In the News

Lousiana weekly logo


25th April 2016

By Charmaine Jackson
Contributing Writer


The grand opening of the Dryades Community Public Market marks yet another wave of revitalization for Central City's Oretha Castle Haley Boulevard.

Formerly named Jack and Jake's Public Market, under the leadership of CEO John Burns, the market debuted to the public with its new name, new leader, CEO Daniel Esses, along with Mayor Mitch Landrieu, members of the New Orleans City Council, and key leaders and contributors to the market project, during the pasta ribbon-cutting ceremony on April 14.

After Esses, also a well-known chef of The Three Muses restaurant, took over the project, he decided a name change was in order. "Jack and Jake had meaning to the person who named it that, but it had no meaning to anybody else," Esses said. In search of a new name, Esses said he looked for "something the community could get behind and understand." Esses said the new name now makes more of a statement and symbolizes a new beginning.

Located in the old Myrtle Banks Elementary School building, the 32,300-square-foot space consists of three floors. The first floor includes an array of groceries that cater to the diverse community. "You look at our shelves and it speaks for themselves. It is a melding of different societies and different diets," Esses said. Fresh and seasonal produce, a meat and seafood section, prepared foods section, both hot and cold, an oyster bar, pasta bar, indoor dine-in and outdoor patio seating, with Wifi-availability are featured in the market. Local and seasonal favorites will also be available for purchase. Zapps, Leidenheimer, Zatarains, Feliciana Dairy, and Happy Hen Eggs are some of the local brands shoppers have from which to choose.

"We know what people like and we know what people want and we have those choices for them," Esses said. "We will expand the selection of locally-produced product when we understand what people want," Esses said.

The market has created 45 jobs. So far, 35 of the positions have been filled to-date and 10 more positions are expected to be filled by the end of April. To stay connected to the community, Esses says there will be a neighborhood outreach position. The process will be selective, according to Esses, as he wants to choose the right person for the job. "That person's job is going to get out in the neighborhood and be our eyes, ears, and voice, but more ears than voice because we want to hear what people want," Esses said.

In an effort to cater to the community, the second floor of the market is dedicated to community outreach. There is a space to host community events, live entertainment, and cooking demonstrations. One of the goals of community outreach is to produce programs. "It's really important to get to the kids," Esses stated. Planning field trips to farms so that kids know where their food comes from, is just one of many ideas Esses would like to see come to fruition.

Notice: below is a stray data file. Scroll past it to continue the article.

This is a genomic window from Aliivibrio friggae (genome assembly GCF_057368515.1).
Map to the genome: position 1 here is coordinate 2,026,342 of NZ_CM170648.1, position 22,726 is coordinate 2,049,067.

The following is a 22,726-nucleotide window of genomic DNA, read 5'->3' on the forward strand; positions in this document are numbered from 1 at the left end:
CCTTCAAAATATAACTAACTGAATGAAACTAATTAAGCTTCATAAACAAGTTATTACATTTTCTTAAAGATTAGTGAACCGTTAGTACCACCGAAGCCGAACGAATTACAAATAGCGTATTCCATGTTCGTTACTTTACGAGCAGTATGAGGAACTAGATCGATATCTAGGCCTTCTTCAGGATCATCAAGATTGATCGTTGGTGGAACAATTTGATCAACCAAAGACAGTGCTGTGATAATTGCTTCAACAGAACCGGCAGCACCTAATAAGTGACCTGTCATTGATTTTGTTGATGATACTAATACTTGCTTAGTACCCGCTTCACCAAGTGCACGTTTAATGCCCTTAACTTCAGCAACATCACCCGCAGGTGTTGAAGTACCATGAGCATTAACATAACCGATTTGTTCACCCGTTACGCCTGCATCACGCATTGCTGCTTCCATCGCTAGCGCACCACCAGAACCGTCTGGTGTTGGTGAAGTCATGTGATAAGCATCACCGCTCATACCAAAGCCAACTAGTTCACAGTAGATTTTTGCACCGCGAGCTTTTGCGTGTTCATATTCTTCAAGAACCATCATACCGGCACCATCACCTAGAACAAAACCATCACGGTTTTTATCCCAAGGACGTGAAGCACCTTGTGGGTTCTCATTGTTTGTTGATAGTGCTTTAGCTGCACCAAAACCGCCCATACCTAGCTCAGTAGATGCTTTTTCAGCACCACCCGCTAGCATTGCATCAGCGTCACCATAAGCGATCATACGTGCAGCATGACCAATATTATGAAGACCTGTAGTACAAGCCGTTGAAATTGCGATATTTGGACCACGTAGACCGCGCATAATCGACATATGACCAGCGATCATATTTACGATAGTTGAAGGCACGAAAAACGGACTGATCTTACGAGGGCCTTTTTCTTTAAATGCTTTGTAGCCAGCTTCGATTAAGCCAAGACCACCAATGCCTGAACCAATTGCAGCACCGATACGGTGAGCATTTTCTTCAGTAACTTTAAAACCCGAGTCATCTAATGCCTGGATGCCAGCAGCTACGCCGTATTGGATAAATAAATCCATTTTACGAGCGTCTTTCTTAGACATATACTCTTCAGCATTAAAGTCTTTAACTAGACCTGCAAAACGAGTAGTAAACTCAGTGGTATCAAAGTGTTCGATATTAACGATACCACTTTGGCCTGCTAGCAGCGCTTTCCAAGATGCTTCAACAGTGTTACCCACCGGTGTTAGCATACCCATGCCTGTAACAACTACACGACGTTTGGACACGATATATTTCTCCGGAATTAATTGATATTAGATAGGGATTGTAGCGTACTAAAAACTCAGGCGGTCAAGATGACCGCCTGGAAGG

A combination of private and public funding was provided to make the market's development possible.

"A lot of people did a lot of work to get that funding for us to develop the building and the business," Esses said.

The Fresh Food Retailer Initiative (FFRI), which was established in 2011 to open, renovate or expand retail outlets in areas of the city that lack fresh food access, granted the market a $1 million loan, with a forgivable amount of $500,000. In addition to that funding, the New Orleans Redevelopment Authority (NORA), awarded $750,000 to the project, through their Commercial Corridor Revitalization program, which provides funding for catalytic projects, to key commercial corridors in New Orleans.

"One of the most important things for us is that this country have the public and private sector willing to get involved in this kind of a business to help us do what needs to be done in cities like Central City and New Orleans," Esses said.

Now that the market's new name includes "community," Esses' believes there is a duty to service the community as a whole.

"To me, I feel that there are definitely mandates and that the money was given to us for specific reasons, not just because we said we were going to do it," Esses said. Working with non-profits and community organizations, to conduct classes and educate the community on healthier living, as well as buying from farmers of color are just a few ways he intends to engage the community. He's already partnered with Second Harvest Food Bank to host cooking demonstrations and Jericho Road to educate about home ownership.

"We're not trying to make a dollar on every transaction. We want to be more than a grocery store and everyone on our team is fully committed to our mission. It's not easy, but nothing ever really is," Esses said.

This article originally published in the April 25, 2016 print edition of The Louisiana Weekly newspaper.


S5 Box




Fields marked with an asterisk (*) are required.